UNC-TV e-mails reveal power struggle over Alcoa footage

former Unc-tv senior legislative correspondent Eszter Vajda interviews Betsy Osborne, whose husband, Eddie, worked at Alcoa’s Badin Works facility and later died of kidney cancer as part of Vajda’s documentary, The Alcoa Story. Unc-tv fired Vajda on aug. 17. (courtesy photo)

”A former UNC-TV reporter is denying that she helped orchestrate a subpoena issued by the NC Senate Judiciary II Committee for footage she compiled during an investigative story on Alcoa’s efforts to retain control of a 38-mile stretch of the Yadkin River that includes the aluminum giant’s four hydroelectric dams.

But internal documents released by UNC-TV last week reveal that Eszter Vajda, UNC-TV’s former senior legislative correspondent, was pleased by a highly controversial decision by NC Sen. Fletcher Hartsell (R-Cabarrus) and Senate President Pro Tem Marc Basnight (D-Dare) to issue a subpoena for all of Vajda’s work tapes on behalf of the NC Senate Judiciary II Committee on July 1.

In a June 30 e-mail to WUNC-FM reporter Laura Leslie, Vajda said the subpoena was “something I’m happy with.”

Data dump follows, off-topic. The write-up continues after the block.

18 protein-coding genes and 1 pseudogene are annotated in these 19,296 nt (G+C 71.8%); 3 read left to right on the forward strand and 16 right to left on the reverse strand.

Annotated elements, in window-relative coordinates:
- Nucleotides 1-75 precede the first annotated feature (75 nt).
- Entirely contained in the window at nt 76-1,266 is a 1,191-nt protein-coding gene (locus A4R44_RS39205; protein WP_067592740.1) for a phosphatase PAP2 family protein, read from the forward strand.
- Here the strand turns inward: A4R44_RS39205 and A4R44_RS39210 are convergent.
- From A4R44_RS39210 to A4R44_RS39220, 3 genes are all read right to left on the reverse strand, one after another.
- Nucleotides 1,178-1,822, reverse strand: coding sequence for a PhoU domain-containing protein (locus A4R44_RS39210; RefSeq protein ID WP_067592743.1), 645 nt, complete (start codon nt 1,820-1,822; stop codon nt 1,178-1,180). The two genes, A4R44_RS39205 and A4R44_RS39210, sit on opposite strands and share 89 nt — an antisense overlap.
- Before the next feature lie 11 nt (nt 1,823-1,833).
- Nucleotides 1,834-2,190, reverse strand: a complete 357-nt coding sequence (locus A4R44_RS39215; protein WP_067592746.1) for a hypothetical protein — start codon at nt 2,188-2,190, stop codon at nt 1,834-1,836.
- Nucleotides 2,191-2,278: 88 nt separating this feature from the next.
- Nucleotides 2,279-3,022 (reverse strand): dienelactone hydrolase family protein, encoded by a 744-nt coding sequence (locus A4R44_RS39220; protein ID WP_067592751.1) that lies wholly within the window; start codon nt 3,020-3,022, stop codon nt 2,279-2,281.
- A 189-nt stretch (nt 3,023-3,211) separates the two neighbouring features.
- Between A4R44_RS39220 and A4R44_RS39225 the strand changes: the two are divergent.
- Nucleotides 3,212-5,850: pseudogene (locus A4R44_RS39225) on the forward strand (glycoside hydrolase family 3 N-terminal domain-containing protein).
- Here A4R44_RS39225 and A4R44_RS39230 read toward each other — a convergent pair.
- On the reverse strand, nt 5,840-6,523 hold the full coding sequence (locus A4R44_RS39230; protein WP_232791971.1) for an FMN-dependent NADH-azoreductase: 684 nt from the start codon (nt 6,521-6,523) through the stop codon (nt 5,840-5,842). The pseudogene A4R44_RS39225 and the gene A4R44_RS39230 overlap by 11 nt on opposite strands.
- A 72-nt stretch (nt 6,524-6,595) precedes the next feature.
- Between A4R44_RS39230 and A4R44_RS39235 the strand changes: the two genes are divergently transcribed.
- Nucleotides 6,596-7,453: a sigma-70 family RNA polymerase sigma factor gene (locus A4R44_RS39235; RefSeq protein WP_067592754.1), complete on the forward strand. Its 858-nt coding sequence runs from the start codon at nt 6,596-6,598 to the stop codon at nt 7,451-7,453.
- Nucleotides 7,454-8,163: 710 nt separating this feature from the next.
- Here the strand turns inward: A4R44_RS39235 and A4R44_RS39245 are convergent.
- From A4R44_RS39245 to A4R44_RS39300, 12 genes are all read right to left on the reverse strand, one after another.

“Hartsell is saving my ass!” Vajda said. On Aug. 17, UNC-TV fired Vajda, a six-year veteran of the station.

UNC-TV Associate General Manager Gail Zimmerman said Vajda’s dismissal was a personnel issue and declined to comment on the matter.

The more than 5,800 pages of internal documents released by UNC- TV show that the station’s management team was deeply concerned about Hartsell’s actions and opposed turning over Vajda’s work tapes to the committee.

In a June 30 e-mail, UNC-TV Director and General Manager Tom Howe told Erskine Bowles, president of the University of North Carolina, that he had recently learned of Hartsell’s pending request. A state agency, UNC-TV is governed by the UNC Board of Governors.

“Work tapes are considered by any journalism organization to be privileged material for the use of those involved in creating a final product,” Howe wrote. “I know of no precedent for a legislative body requesting and receiving work material from a journalism organization. While it may be the right of the Senate to demand these materials, it will violate all journalism standards for us to comply.”

Howe asked Bowles to reach out to Hartsell and to persuade the senator to rescind his “inappropriate and precedent-setting request.”

In response, Bowles advised Howe to “ask the lawyers.” “I know you will do what is legally, ethically and morally right,” said Bowles.